The Evolution of a Game
One goal of every game developer is to come up with an innovative gameplay concept; something that can make a game feel fresh and unique while being exciting and fun to play. That’s something we have tried to do with our latest game, Nasty Goats.
The evolution of Nasty Goats began when we came up with a mechanic that really took advantage of mobile touch screens. A lot of mobile apps basically use translations of mouse controls (i.e., a tap = click, a swipe = click and drag, etc.) or a traditional d-pad (up, down, left, right). Ours was something we hadn’t seen in a mobile game: Dual-Input Control—that is, using two contact points (fingers) simultaneously to control what happens on the screen.
We decided to create a prototype. We knew that the overall play pattern of the game should be familiar—to paraphrase game theorist Jasper Juul from his book, A Casual Revolution, the conventions of the games you have played tend to influence the types of games you will play. We wanted people to feel comfortable trying it out. So we went with a familiar convention of collecting and avoiding, but used our Dual-Input Control to design a game that was unique.
We were excited by the result, but we weren’t sure how easily other people would pick up this new mechanic, so we tested our prototype with family and friends. The feedback was overwhelmingly positive. People applied the controls in a variety of ways: two fingers, a finger and a thumb, fingers from different hands (including from different people). They loved having the flexibility to choose the way they wanted to play.
It was then that Nickelodeon approached us to pitch a game for their new television series, Game Shakers, about two 12 years-old girls, Babe and Kenzie who start their own gaming empire in Brooklyn with their best friends Triple G and Hudson. We pitched them our prototype and it was selected for development. This began a six-month stretch of game refinement, including the ultimate title of Nasty Goats.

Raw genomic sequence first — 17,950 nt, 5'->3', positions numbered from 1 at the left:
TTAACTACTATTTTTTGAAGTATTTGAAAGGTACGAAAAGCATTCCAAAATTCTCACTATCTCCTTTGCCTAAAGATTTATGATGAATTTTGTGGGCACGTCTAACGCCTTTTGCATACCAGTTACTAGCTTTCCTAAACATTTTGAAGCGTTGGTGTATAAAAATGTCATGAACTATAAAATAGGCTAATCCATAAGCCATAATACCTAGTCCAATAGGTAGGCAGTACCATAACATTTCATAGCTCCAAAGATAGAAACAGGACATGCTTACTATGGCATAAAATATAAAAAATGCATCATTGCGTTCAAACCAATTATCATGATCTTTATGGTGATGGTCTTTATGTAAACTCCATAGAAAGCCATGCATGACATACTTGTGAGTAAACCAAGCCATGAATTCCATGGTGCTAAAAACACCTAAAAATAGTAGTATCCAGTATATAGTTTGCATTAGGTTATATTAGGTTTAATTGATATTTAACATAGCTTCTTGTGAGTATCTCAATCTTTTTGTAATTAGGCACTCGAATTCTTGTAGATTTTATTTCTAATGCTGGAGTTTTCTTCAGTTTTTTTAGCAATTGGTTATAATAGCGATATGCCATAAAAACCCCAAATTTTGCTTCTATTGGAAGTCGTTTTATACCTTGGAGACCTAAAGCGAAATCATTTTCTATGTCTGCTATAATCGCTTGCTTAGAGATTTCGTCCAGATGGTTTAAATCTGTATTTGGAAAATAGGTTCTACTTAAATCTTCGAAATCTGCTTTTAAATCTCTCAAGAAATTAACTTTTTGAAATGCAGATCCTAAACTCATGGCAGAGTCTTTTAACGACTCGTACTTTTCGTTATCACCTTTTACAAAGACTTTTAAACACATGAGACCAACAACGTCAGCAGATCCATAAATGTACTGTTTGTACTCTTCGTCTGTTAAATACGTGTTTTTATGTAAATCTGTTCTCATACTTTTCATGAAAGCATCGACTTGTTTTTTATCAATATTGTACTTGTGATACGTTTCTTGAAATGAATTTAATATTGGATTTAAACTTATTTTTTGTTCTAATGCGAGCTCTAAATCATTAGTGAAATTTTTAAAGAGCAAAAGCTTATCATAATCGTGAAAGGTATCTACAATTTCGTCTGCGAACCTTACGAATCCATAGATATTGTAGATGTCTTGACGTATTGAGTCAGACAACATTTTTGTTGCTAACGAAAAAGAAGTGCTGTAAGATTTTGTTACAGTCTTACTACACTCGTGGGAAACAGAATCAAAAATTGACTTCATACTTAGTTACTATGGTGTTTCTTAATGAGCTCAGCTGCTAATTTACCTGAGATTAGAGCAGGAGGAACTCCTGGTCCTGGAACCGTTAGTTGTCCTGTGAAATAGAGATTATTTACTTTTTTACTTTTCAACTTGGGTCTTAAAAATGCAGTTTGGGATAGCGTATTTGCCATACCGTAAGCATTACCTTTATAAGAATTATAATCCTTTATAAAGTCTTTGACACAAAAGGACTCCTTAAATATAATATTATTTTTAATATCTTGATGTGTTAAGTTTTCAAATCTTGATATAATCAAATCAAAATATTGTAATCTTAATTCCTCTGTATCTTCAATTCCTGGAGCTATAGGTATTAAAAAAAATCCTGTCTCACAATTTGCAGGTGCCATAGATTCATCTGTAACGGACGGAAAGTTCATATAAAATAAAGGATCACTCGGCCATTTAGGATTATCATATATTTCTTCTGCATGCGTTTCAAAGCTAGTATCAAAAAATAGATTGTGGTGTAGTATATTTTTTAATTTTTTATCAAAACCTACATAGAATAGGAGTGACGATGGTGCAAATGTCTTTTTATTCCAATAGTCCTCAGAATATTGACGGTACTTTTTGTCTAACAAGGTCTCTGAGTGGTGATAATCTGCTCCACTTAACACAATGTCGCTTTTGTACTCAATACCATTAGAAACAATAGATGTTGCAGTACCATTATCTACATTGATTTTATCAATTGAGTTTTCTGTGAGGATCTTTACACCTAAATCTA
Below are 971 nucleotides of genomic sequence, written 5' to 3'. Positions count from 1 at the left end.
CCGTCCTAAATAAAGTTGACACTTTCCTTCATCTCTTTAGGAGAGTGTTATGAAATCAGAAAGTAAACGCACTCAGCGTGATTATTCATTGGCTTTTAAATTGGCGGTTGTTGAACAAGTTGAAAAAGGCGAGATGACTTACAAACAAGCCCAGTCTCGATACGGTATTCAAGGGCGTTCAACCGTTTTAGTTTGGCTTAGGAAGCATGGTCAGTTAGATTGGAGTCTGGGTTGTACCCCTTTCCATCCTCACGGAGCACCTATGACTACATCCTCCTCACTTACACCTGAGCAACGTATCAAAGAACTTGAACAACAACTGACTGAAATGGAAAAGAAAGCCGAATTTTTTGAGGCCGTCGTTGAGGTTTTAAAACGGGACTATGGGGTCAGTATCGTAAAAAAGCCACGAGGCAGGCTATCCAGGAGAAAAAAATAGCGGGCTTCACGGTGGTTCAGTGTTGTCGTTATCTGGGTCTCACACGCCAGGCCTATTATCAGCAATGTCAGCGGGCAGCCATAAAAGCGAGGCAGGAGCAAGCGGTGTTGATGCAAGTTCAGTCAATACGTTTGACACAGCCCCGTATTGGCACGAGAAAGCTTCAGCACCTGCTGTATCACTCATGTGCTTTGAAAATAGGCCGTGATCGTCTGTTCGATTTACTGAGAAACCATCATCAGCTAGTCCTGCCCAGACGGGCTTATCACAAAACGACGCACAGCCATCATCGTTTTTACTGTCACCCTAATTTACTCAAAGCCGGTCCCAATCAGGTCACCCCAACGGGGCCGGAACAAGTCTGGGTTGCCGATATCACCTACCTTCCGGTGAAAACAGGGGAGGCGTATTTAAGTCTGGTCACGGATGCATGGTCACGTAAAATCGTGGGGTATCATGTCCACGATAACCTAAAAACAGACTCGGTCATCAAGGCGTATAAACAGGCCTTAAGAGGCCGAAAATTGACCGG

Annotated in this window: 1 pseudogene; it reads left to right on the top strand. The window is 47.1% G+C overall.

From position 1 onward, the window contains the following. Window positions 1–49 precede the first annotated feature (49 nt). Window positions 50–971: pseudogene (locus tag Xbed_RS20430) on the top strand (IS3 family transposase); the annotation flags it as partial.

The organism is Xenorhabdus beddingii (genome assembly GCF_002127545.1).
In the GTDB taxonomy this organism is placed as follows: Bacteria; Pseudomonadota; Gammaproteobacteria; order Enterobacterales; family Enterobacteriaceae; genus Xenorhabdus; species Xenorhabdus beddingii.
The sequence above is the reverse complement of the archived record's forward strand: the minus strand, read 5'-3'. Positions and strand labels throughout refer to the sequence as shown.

The game is from the “endless runner” genre—e.g., no levels and no ultimate finish line—so to keep young players engaged, we set up short-, mid-, and long-term objectives to motivate and drive them on. The short-term was to collect junk (which the goats eat as they go); the mid-term was to open a surprise box full of coins and power-ups, which you could earn even if you failed and had to start over; and the long-term goal was to acquire silly outfits and alternate environments in which the goats could play. This deep level of customization proved one of the key satisfactions for players.
The game launched in the Apple, Google and Amazon app stores in the US two weeks ago. It has hit #1 in the free Kids app section of iOS and #1 under free family apps for Google Play. It was a long, complex, evolution—but in the end, we feel we have brought something new and innovative to mobile games.